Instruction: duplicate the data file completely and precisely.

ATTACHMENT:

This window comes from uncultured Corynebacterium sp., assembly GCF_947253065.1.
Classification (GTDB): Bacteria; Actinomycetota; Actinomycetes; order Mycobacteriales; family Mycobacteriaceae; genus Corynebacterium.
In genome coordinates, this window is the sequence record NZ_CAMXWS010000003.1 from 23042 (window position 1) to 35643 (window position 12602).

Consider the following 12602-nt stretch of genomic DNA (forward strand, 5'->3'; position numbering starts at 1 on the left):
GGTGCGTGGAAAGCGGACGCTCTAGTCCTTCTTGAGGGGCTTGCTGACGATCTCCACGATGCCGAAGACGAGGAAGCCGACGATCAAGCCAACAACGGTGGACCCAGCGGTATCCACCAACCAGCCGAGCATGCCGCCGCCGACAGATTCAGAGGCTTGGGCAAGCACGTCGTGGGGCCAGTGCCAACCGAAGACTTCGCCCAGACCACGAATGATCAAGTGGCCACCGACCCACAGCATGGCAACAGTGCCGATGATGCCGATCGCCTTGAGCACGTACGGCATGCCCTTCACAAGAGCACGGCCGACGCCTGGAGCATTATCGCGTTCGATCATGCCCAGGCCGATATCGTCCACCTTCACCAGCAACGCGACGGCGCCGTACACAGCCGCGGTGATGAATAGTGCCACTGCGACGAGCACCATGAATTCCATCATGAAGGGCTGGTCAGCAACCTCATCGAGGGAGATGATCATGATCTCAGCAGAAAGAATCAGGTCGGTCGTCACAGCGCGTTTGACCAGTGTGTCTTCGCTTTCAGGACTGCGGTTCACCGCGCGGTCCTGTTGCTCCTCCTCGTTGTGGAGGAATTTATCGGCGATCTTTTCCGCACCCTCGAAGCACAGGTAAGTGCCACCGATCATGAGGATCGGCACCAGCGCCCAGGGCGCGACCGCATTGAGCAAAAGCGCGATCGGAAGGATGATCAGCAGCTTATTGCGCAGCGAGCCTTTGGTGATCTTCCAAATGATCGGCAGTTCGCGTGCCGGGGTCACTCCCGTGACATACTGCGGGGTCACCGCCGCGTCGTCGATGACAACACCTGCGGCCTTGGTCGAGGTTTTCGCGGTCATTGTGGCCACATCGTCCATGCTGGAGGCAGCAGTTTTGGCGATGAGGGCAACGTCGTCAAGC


This window comes from uncultured Corynebacterium sp., assembly GCF_947253065.1.
Classification (GTDB): Bacteria; Actinomycetota; Actinomycetes; order Mycobacteriales; family Mycobacteriaceae; genus Corynebacterium.
In genome coordinates, this window is the sequence record NZ_CAMXWS010000003.1 from 23042 (window position 1) to 35643 (window position 12602).

Consider the following 12602-nt stretch of genomic DNA (forward strand, 5'->3'; position numbering starts at 1 on the left):
GGTGCGTGGAAAGCGGACGCTCTAGTCCTTCTTGAGGGGCTTGCTGACGATCTCCACGATGCCGAAGACGAGGAAGCCGACGATCAAGCCAACAACGGTGGACCCAGCGGTATCCACCAACCAGCCGAGCATGCCGCCGCCGACAGATTCAGAGGCTTGGGCAAGCACGTCGTGGGGCCAGTGCCAACCGAAGACTTCGCCCAGACCACGAATGATCAAGTGGCCACCGACCCACAGCATGGCAACAGTGCCGATGATGCCGATCGCCTTGAGCACGTACGGCATGCCCTTCACAAGAGCACGGCCGACGCCTGGAGCATTATCGCGTTCGATCATGCCCAGGCCGATATCGTCCACCTTCACCAGCAACGCGACGGCGCCGTACACAGCCGCGGTGATGAATAGTGCCACTGCGACGAGCACCATGAATTCCATCATGAAGGGCTGGTCAGCAACCTCATCGAGGGAGATGATCATGATCTCAGCAGAAAGAATCAGGTCGGTCGTCACAGCGCGTTTGACCAGTGTGTCTTCGCTTTCAGGACTGCGGTTCACCGCGCGGTCCTGTTGCTCCTCCTCGTTGTGGAGGAATTTATCGGCGATCTTTTCCGCACCCTCGAAGCACAGGTAAGTGCCACCGATCATGAGGATCGGCACCAGCGCCCAGGGCGCGACCGCATTGAGCAAAAGCGCGATCGGAAGGATGATCAGCAGCTTATTGCGCAGCGAGCCTTTGGTGATCTTCCAAATGATCGGCAGTTCGCGTGCCGGGGTCACTCCCGTGACATACTGCGGGGTCACCGCCGCGTCGTCGATGACAACACCTGCGGCCTTGGTCGAGGTTTTCGCGGTCATTGTGGCCACATCGTCCATGCTGGAGGCAGCAGTTTTGGCGATGAGGGCAACGTCGTCAAGC